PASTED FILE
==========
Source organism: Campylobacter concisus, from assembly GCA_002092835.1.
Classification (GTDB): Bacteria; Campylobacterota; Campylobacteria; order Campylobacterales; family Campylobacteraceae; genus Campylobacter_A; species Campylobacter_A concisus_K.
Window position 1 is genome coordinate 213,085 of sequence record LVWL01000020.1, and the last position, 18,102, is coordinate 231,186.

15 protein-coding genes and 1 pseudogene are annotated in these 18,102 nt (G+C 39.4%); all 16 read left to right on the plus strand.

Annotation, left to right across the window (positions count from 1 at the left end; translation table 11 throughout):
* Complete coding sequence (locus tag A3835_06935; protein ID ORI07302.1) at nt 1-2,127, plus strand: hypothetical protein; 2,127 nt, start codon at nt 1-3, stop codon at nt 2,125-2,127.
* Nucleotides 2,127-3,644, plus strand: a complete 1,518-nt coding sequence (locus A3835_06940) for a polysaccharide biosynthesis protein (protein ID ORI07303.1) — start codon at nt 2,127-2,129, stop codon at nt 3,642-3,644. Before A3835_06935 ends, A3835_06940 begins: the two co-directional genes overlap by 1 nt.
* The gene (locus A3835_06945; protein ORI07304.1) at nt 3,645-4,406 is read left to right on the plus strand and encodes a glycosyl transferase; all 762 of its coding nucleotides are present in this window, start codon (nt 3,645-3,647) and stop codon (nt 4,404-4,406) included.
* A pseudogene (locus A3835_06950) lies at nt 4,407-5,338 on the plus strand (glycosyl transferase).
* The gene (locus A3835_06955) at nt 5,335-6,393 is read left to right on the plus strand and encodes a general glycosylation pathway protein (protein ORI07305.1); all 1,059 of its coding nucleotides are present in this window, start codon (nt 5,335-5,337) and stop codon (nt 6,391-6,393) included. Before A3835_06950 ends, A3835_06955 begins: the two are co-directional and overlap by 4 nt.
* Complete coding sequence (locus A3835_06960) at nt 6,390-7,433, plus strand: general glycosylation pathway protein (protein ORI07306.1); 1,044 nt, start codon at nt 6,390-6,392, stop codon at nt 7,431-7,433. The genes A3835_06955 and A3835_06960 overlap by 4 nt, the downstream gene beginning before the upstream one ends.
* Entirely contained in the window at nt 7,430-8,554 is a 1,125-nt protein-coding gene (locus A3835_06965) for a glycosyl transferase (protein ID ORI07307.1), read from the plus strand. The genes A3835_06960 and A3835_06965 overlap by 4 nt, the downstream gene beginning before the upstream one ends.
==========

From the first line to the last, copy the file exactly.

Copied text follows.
Source organism: Campylobacter concisus, from assembly GCA_002092835.1.
Classification (GTDB): Bacteria; Campylobacterota; Campylobacteria; order Campylobacterales; family Campylobacteraceae; genus Campylobacter_A; species Campylobacter_A concisus_K.
Window position 1 is genome coordinate 213,085 of sequence record LVWL01000020.1, and the last position, 18,102, is coordinate 231,186.

15 protein-coding genes and 1 pseudogene are annotated in these 18,102 nt (G+C 39.4%); all 16 read left to right on the plus strand.

Annotation, left to right across the window (positions count from 1 at the left end; translation table 11 throughout):
* Complete coding sequence (locus tag A3835_06935; protein ID ORI07302.1) at nt 1-2,127, plus strand: hypothetical protein; 2,127 nt, start codon at nt 1-3, stop codon at nt 2,125-2,127.
* Nucleotides 2,127-3,644, plus strand: a complete 1,518-nt coding sequence (locus A3835_06940) for a polysaccharide biosynthesis protein (protein ID ORI07303.1) — start codon at nt 2,127-2,129, stop codon at nt 3,642-3,644. Before A3835_06935 ends, A3835_06940 begins: the two co-directional genes overlap by 1 nt.
* The gene (locus A3835_06945; protein ORI07304.1) at nt 3,645-4,406 is read left to right on the plus strand and encodes a glycosyl transferase; all 762 of its coding nucleotides are present in this window, start codon (nt 3,645-3,647) and stop codon (nt 4,404-4,406) included.
* A pseudogene (locus A3835_06950) lies at nt 4,407-5,338 on the plus strand (glycosyl transferase).
* The gene (locus A3835_06955) at nt 5,335-6,393 is read left to right on the plus strand and encodes a general glycosylation pathway protein (protein ORI07305.1); all 1,059 of its coding nucleotides are present in this window, start codon (nt 5,335-5,337) and stop codon (nt 6,391-6,393) included. Before A3835_06950 ends, A3835_06955 begins: the two are co-directional and overlap by 4 nt.
* Complete coding sequence (locus A3835_06960) at nt 6,390-7,433, plus strand: general glycosylation pathway protein (protein ORI07306.1); 1,044 nt, start codon at nt 6,390-6,392, stop codon at nt 7,431-7,433. The genes A3835_06955 and A3835_06960 overlap by 4 nt, the downstream gene beginning before the upstream one ends.
* Entirely contained in the window at nt 7,430-8,554 is a 1,125-nt protein-coding gene (locus A3835_06965) for a glycosyl transferase (protein ID ORI07307.1), read from the plus strand. The genes A3835_06960 and A3835_06965 overlap by 4 nt, the downstream gene beginning before the upstream one ends.